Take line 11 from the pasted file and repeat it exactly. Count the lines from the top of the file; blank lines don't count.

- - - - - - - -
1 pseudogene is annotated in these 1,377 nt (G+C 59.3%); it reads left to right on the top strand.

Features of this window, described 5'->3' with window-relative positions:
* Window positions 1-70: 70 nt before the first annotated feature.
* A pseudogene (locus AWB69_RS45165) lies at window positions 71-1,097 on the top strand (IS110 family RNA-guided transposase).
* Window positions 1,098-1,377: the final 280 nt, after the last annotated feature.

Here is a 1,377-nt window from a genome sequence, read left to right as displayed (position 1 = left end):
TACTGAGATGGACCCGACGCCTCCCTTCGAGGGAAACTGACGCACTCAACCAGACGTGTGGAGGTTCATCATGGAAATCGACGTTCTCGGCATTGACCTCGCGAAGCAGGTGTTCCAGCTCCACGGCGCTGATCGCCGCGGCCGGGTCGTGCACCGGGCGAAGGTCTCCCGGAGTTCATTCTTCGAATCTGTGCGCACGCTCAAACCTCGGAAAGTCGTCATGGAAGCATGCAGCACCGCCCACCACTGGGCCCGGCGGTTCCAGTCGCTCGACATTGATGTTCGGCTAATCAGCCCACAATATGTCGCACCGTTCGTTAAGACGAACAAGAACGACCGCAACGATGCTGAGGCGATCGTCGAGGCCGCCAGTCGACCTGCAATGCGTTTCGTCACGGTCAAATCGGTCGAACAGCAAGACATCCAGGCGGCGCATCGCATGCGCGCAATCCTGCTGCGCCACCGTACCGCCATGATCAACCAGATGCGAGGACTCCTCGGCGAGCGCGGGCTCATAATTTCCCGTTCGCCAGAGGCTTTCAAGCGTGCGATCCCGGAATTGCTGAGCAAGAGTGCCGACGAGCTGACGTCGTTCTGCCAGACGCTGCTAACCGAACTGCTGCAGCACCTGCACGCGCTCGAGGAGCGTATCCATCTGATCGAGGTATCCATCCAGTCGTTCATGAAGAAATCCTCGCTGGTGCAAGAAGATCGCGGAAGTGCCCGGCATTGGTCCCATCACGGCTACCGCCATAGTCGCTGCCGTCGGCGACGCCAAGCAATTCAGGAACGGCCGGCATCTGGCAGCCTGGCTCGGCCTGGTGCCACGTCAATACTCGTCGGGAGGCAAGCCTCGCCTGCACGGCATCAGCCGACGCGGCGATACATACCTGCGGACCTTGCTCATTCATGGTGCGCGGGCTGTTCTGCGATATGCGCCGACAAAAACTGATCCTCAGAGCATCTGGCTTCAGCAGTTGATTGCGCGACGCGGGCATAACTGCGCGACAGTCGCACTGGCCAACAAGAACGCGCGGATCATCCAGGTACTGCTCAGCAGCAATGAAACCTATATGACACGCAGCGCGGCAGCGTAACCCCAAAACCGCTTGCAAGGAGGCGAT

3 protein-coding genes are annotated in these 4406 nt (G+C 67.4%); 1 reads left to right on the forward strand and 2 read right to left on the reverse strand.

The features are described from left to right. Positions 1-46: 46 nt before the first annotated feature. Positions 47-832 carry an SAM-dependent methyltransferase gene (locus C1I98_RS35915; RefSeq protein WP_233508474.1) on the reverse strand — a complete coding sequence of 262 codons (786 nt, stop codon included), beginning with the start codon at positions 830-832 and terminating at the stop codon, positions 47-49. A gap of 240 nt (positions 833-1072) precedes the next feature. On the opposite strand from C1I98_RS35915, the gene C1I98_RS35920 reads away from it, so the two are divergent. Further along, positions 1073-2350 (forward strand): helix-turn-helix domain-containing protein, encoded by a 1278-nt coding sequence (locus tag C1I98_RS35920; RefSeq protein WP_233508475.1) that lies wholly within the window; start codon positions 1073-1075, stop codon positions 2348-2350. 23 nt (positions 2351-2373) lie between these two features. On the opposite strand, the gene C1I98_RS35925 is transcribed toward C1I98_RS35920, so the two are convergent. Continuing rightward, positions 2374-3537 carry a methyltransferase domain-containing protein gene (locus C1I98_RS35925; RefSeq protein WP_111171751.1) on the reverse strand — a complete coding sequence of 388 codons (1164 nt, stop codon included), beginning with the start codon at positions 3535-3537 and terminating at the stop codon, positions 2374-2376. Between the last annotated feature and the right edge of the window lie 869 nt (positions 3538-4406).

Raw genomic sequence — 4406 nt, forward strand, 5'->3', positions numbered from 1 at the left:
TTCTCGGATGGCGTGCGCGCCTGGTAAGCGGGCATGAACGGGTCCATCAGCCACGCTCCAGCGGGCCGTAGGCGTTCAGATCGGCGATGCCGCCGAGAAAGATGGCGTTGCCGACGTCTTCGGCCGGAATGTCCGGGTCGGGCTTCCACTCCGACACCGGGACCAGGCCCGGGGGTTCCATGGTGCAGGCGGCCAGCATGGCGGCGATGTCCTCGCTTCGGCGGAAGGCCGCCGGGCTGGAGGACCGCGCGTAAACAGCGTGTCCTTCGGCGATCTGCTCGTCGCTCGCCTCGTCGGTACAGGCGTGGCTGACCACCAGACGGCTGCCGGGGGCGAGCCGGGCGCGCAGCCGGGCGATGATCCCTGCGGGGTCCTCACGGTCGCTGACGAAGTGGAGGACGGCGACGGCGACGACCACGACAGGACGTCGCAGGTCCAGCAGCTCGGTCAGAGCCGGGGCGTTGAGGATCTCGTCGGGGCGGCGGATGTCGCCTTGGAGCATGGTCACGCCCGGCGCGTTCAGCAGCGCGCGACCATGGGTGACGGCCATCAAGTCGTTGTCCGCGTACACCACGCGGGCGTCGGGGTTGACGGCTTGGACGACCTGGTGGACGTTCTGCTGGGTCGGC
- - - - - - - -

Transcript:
TTCTCGGATGGCGTGCGCGCCTGGTAAGCGGGCATGAACGGGTCCATCAGCCACGCTCCAGCGGGCCGTAGGCGTTCAGATCGGCGATGCCGCCGAGAAAGATGGCGTTGCCGACGTCTTCGGCCGGAATGTCCGGGTCGGGCTTCCACTCCGACACCGGGACCAGGCCCGGGGGTTCCATGGTGCAGGCGGCCAGCATGGCGGCGATGTCCTCGCTTCGGCGGAAGGCCGCCGGGCTGGAGGACCGCGCGTAAACAGCGTGTCCTTCGGCGATCTGCTCGTCGCTCGCCTCGTCGGTACAGGCGTGGCTGACCACCAGACGGCTGCCGGGGGCGAGCCGGGCGCGCAGCCGGGCGATGATCCCTGCGGGGTCCTCACGGTCGCTGACGAAGTGGAGGACGGCGACGGCGACGACCACGACAGGACGTCGCAGGTCCAGCAGCTCGGTCAGAGCCGGGGCGTTGAGGATCTCGTCGGGGCGGCGGATGTCGCCTTGGAGCATGGTCACGCCCGGCGCGTTCAGCAGCGCGCGACCATGGGTGACGGCCATCAAGTCGTTGTCCGCGTACACCACGCGGGCGTCGGGGTTGACGGCTTGGACGACCTGGTGGACGTTCTGCTGGGTCGGC